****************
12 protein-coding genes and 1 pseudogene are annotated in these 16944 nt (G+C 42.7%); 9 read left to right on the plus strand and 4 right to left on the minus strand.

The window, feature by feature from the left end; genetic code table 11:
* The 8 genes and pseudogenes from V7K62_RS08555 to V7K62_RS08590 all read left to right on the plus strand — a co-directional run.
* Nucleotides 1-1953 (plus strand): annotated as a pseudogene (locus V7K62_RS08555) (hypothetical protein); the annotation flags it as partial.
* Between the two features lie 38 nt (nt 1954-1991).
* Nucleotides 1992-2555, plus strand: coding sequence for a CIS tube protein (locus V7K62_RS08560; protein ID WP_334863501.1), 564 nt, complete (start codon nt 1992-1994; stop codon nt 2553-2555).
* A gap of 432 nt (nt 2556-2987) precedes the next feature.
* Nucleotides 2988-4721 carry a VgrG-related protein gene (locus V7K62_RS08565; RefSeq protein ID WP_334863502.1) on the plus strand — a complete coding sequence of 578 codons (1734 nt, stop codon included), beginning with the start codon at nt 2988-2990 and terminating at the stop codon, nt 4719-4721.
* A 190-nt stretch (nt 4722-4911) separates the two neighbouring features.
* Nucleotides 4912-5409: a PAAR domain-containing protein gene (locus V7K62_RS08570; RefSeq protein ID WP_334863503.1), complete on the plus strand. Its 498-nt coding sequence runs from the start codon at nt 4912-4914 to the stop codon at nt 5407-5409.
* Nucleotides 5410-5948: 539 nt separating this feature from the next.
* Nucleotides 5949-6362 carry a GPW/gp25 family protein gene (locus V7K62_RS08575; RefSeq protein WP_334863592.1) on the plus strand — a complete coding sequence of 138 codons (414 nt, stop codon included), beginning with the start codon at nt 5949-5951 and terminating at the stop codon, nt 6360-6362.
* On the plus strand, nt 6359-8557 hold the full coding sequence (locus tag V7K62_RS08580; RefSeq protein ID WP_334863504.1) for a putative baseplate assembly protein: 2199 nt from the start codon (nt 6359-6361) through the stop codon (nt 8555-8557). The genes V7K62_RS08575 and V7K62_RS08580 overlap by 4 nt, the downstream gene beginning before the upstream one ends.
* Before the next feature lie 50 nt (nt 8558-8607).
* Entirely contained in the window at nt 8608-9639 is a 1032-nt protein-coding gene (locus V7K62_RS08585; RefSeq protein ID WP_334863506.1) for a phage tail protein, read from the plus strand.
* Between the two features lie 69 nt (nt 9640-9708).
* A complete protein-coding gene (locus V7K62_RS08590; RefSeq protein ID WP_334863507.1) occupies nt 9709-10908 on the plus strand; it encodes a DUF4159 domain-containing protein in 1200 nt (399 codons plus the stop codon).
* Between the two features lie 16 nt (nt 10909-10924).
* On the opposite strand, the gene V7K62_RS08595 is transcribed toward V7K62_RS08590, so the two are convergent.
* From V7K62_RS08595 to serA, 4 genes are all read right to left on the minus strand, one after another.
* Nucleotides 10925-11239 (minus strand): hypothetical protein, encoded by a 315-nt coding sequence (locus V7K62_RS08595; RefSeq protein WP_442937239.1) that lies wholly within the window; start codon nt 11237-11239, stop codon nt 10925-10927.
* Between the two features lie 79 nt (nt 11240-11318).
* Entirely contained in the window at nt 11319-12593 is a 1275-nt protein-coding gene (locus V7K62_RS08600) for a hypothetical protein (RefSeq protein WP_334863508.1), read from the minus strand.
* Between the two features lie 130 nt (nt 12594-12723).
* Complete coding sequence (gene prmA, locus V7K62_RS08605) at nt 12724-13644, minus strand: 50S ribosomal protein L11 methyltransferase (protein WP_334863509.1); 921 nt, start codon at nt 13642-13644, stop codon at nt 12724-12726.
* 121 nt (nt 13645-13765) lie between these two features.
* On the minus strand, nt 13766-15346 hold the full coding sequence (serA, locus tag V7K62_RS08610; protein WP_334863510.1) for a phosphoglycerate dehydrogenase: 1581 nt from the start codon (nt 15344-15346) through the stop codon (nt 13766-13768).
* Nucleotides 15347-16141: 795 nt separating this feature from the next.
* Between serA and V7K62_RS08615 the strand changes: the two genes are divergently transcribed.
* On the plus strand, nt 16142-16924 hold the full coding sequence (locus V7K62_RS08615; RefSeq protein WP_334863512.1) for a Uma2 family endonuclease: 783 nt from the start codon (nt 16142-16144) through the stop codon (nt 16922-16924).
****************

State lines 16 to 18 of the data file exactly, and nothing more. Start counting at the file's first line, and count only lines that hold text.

* Between the two features lie 69 nt (nt 9640-9708).
* A complete protein-coding gene (locus V7K62_RS08590; RefSeq protein ID WP_334863507.1) occupies nt 9709-10908 on the plus strand; it encodes a DUF4159 domain-containing protein in 1200 nt (399 codons plus the stop codon).
* Between the two features lie 16 nt (nt 10909-10924).